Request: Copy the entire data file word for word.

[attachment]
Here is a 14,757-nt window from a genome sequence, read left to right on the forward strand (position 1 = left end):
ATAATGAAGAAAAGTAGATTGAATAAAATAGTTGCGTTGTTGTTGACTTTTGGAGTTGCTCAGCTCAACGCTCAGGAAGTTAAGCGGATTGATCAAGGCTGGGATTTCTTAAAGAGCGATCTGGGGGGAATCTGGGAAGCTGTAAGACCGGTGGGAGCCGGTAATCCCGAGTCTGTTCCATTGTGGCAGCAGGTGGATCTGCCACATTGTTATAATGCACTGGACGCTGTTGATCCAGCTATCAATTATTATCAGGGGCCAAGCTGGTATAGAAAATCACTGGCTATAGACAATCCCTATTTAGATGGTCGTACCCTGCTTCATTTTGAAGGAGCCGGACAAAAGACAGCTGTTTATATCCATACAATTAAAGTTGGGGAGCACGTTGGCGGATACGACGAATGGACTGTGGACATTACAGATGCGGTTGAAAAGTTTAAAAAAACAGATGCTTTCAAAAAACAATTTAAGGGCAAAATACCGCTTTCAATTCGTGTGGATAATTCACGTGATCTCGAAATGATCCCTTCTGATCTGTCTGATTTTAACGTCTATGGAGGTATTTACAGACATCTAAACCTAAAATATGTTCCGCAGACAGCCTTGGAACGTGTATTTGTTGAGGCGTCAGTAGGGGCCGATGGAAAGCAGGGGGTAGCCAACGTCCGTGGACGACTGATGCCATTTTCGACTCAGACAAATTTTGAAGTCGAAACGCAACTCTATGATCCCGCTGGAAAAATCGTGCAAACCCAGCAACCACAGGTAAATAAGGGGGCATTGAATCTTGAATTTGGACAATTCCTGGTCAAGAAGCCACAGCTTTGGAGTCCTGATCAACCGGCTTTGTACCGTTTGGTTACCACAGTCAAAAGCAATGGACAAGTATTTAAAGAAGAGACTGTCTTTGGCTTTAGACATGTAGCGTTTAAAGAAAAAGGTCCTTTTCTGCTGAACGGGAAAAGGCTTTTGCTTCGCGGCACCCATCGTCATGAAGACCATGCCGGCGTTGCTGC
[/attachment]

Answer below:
Here is a 14,757-nt window from a genome sequence, read left to right on the forward strand (position 1 = left end):
ATAATGAAGAAAAGTAGATTGAATAAAATAGTTGCGTTGTTGTTGACTTTTGGAGTTGCTCAGCTCAACGCTCAGGAAGTTAAGCGGATTGATCAAGGCTGGGATTTCTTAAAGAGCGATCTGGGGGGAATCTGGGAAGCTGTAAGACCGGTGGGAGCCGGTAATCCCGAGTCTGTTCCATTGTGGCAGCAGGTGGATCTGCCACATTGTTATAATGCACTGGACGCTGTTGATCCAGCTATCAATTATTATCAGGGGCCAAGCTGGTATAGAAAATCACTGGCTATAGACAATCCCTATTTAGATGGTCGTACCCTGCTTCATTTTGAAGGAGCCGGACAAAAGACAGCTGTTTATATCCATACAATTAAAGTTGGGGAGCACGTTGGCGGATACGACGAATGGACTGTGGACATTACAGATGCGGTTGAAAAGTTTAAAAAAACAGATGCTTTCAAAAAACAATTTAAGGGCAAAATACCGCTTTCAATTCGTGTGGATAATTCACGTGATCTCGAAATGATCCCTTCTGATCTGTCTGATTTTAACGTCTATGGAGGTATTTACAGACATCTAAACCTAAAATATGTTCCGCAGACAGCCTTGGAACGTGTATTTGTTGAGGCGTCAGTAGGGGCCGATGGAAAGCAGGGGGTAGCCAACGTCCGTGGACGACTGATGCCATTTTCGACTCAGACAAATTTTGAAGTCGAAACGCAACTCTATGATCCCGCTGGAAAAATCGTGCAAACCCAGCAACCACAGGTAAATAAGGGGGCATTGAATCTTGAATTTGGACAATTCCTGGTCAAGAAGCCACAGCTTTGGAGTCCTGATCAACCGGCTTTGTACCGTTTGGTTACCACAGTCAAAAGCAATGGACAAGTATTTAAAGAAGAGACTGTCTTTGGCTTTAGACATGTAGCGTTTAAAGAAAAAGGTCCTTTTCTGCTGAACGGGAAAAGGCTTTTGCTTCGCGGCACCCATCGTCATGAAGACCATGCCGGCGTTGCTGC